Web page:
, attached to 1994-06-18

Review by Fathership

Fathership Undoubtedly the better of the two UIC shows of the same year, this is a solid concert containing some legendary, no holds barred, required listening for any fan of Phish.

Wilson is a great opener and this night's sets out to prove that with an inspired version and > into Rift. AC/DC Bag is a shredfest for both Trey and Page, who really make this one soar. Page doesn't put out the fire for the following Maze, which is excellent. Trey plays some ungodly notes here and around 8:45 it's clear that the entire band is feeling IT. This fantastic Maze closes and the wonderful intro to The Mango Song echoes through the Pavilion. I personally love this admittedly standard version, and soon after, the ambient intro to Down With Disease begins. Trey's fingers prance around the fretboard for a wonderfully bouncy and exciting reading of this tune.

The jam in It's Ice is damn good, with Page leading the way in a surprisingly funky (for 1994) segment. One of my favorite Ice jams without a doubt. Fade into Dog Faced Boy, which I always enjoy. Divided Sky begins, a particularly famous performance due to some of Trey's comments regarding the lengthy pause section. It's excellent and, in my opinion, deserving of the hype. Inspired playing from all. Sample closes the set in fine form.

Peaches En Regalia opens set two and is played well, but the real fun begins when the song is over. Repeating teasing of the famous Mind Left Body jam gives way to an all out performance of the tune, which, frankly, is damn incredible. A wonderful homage to the pioneers of the genre as well as an absolute face melter. They nail it and move through a few other movements, all rather dark, with a Fish/Mike breakdown at 4:35 before advancing into Bowie. The ensuing jam is no slouch either, a nice theme is touched on almost immediately and they keep at it (it reminds me of Shakedown Street a tiny bit), and it soon opens up and becomes fierce. The tempo increases tenfold and at 14:40 the rocket takes off, leaving UIC Pavilion way behind. Everyone is on the same page, just playing absolutely pulverizing rock and roll. Trey hits a note that sounds like an airplane about to hit the ground or a literal bomb dropping and then a seamless movement into the Bowie outro, with numerous teases. Hear this Bowie at all costs.

Horn is a nice breather to follow, before a lovely McGrupp begins. With a funk edge, this McGrupp really lets Page shine (this is practically his show) before Tweezer emerges. The song itself just sounds really good, and immediately after the jam begins Trey starts to experiment with a few different riffs, and the band LOCKS IN. Fish keeps a groovy beat throughout, Mike is dropping bombs, Trey is playing an ethereal guitar riff, and Page is complimenting all of them perfectly. The jam moves along at a steady pace and Trey finally breaks the mold with a soaring pattern of sounds that slips into a series of descending notes that sends Fish into a frenzy. Still locked in, it sounds like they could bust out the main Tweezer riff if they wanted to and call it a day, but Page is playing a sweet trio of notes and everyone is moaning in unison; it's clear they don't want to let it go just yet. Trey starts to play a heavy, heavy riff and Mike really goes to town slapping his bass. This is grade A, bad ass jamming here, folks. Trey starts to squeal the highest notes from his guitar and a peak is reached. Special props to Fish for keeping this one steady the entire way through. The jam drops off with the descending Tweezer outro, and a well played Lifeboy provides the necessary R&R.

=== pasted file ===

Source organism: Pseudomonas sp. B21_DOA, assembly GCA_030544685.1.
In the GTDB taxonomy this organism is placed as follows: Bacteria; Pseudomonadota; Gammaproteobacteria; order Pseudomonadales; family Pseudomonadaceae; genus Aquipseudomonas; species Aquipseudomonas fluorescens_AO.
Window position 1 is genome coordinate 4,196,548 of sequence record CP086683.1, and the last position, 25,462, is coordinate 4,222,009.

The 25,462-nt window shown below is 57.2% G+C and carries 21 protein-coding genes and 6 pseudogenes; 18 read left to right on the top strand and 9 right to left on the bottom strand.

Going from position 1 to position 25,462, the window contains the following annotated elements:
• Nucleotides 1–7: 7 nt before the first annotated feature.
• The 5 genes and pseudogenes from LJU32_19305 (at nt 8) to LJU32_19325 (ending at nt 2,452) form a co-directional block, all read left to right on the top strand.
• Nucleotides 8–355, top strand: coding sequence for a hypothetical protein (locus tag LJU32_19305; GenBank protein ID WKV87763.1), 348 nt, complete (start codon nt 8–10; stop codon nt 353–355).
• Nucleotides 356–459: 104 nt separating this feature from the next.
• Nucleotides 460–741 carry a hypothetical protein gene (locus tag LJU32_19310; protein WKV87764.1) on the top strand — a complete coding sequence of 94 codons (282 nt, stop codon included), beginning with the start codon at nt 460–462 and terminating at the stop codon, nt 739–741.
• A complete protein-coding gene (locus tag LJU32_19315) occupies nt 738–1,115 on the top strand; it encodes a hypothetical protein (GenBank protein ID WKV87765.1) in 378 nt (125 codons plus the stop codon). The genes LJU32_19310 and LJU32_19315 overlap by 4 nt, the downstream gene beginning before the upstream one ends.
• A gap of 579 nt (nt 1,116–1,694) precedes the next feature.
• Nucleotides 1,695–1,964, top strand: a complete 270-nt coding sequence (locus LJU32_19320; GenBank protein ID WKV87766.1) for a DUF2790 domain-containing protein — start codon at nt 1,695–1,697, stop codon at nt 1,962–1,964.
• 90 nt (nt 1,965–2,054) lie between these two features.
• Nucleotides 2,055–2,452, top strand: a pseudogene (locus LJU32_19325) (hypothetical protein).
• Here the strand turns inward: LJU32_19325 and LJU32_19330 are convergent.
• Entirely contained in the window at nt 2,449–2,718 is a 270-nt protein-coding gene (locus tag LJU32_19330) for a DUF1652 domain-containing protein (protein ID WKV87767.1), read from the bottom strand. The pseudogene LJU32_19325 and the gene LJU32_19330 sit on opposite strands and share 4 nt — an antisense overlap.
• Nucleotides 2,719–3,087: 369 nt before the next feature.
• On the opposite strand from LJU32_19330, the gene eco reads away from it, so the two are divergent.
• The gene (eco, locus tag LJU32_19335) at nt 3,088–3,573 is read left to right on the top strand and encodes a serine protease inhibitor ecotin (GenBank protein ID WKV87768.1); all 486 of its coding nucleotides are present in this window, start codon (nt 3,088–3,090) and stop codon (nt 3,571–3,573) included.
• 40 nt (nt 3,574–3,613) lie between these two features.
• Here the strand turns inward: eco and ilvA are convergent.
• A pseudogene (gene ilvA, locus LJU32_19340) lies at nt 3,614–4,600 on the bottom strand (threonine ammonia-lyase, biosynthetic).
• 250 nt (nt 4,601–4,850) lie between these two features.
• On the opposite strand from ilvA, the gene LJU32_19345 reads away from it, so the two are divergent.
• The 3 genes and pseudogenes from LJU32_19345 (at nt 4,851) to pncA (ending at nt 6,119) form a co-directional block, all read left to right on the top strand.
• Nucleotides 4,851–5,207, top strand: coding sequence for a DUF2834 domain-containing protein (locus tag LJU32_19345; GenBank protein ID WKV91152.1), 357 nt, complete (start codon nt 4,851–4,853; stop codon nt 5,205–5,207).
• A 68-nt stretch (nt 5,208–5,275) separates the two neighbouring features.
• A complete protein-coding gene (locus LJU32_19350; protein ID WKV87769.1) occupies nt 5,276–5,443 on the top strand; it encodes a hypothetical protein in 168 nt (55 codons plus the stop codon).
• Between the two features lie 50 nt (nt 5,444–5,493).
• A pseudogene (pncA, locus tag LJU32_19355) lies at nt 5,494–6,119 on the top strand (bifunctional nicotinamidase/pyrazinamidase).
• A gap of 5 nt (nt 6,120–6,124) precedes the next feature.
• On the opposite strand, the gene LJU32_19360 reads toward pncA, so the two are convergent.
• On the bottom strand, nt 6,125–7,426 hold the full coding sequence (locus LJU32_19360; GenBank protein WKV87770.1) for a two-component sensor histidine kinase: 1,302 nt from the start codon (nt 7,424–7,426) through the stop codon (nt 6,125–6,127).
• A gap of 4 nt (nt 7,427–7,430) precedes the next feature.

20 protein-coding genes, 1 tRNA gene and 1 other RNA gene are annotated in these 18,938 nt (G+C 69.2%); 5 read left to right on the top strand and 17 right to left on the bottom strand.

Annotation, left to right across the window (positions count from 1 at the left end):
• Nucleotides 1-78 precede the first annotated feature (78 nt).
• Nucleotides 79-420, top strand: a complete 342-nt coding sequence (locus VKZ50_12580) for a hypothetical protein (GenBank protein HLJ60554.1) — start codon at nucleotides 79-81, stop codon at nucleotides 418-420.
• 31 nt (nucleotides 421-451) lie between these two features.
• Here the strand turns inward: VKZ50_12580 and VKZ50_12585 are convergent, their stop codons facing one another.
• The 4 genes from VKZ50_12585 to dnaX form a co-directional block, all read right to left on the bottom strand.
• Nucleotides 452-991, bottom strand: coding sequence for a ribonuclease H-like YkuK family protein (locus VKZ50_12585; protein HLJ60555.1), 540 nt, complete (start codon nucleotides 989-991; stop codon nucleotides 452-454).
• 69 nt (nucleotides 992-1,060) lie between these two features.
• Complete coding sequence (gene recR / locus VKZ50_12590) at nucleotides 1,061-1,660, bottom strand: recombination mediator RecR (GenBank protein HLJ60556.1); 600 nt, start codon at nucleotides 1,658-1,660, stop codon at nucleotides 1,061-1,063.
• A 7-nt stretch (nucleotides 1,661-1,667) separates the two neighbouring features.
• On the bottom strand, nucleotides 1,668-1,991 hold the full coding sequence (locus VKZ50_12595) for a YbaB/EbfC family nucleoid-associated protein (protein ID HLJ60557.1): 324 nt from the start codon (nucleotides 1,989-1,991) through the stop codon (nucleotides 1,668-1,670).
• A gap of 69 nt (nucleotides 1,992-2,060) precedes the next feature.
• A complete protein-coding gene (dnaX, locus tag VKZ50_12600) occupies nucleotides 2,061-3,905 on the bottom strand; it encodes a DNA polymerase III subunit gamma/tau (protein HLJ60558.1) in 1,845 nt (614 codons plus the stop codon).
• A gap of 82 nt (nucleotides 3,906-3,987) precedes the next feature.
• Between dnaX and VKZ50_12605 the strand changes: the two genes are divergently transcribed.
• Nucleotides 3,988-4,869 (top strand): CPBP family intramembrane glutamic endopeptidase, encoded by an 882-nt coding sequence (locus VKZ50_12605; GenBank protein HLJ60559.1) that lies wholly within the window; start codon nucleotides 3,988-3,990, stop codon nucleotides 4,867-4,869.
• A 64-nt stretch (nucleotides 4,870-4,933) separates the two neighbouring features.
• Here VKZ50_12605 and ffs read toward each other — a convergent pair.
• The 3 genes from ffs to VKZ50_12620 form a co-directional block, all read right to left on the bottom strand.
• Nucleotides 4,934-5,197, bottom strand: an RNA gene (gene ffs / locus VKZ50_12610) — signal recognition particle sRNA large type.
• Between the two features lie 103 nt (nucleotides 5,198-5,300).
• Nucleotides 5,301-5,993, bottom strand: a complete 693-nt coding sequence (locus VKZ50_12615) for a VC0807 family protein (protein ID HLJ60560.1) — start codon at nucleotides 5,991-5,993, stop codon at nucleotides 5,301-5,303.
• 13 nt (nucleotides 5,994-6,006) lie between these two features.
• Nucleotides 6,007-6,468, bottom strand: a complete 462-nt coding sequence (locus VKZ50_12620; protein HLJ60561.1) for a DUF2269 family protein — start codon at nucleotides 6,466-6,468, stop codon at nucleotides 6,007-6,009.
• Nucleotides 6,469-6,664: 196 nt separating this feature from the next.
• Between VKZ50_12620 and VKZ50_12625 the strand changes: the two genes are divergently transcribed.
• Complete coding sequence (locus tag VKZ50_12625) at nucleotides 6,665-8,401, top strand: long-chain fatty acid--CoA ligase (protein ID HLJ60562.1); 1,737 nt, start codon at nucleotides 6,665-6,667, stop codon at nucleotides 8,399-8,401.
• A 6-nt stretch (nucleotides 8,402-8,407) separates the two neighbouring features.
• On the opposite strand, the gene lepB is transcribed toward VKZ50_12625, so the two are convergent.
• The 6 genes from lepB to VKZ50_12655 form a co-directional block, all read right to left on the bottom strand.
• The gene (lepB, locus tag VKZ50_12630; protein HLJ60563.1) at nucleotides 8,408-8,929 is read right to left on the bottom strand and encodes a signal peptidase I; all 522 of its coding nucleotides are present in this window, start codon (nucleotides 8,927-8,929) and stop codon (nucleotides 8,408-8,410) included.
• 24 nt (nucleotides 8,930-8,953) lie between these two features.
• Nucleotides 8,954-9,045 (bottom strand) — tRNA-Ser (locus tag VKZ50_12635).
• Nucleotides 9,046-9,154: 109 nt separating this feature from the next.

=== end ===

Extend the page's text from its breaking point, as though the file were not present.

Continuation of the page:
If the previous jams weren't enough, don't worry, the boys jump into YEM. Phew. The 'note' section is nailed, the 'tramps' section is smooth, and once Trey hops back on, it's tease central. Things get real quiet for a good while and then explode once again when Trey comes out guns blazing. The jam peaks nicely with what sounds to my ear like teases of The Landlady from Page. B & D > Monty Python vocal jam to finish make this a very nice reading of this song. The Chalk Dust that closes the set is laid down and absolutely shredded. A How Many More Times jam gives way to one of favorite Chalk Dust solos from Trey. Insane energy. Bouncing > Tweeprise to cap off this wonderful show.

One of my favorite shows from this year and of all time, it takes no prisoners. A perfectly solid first set with a few highlights gives way to a remarkable second set that truly exemplifies the darker, chew-you-up-and-spit-you-out side of the band, with Bowie and Tweezer being all time greats. Hear those jams, and the rest of this show, like your life depends on it (it does).


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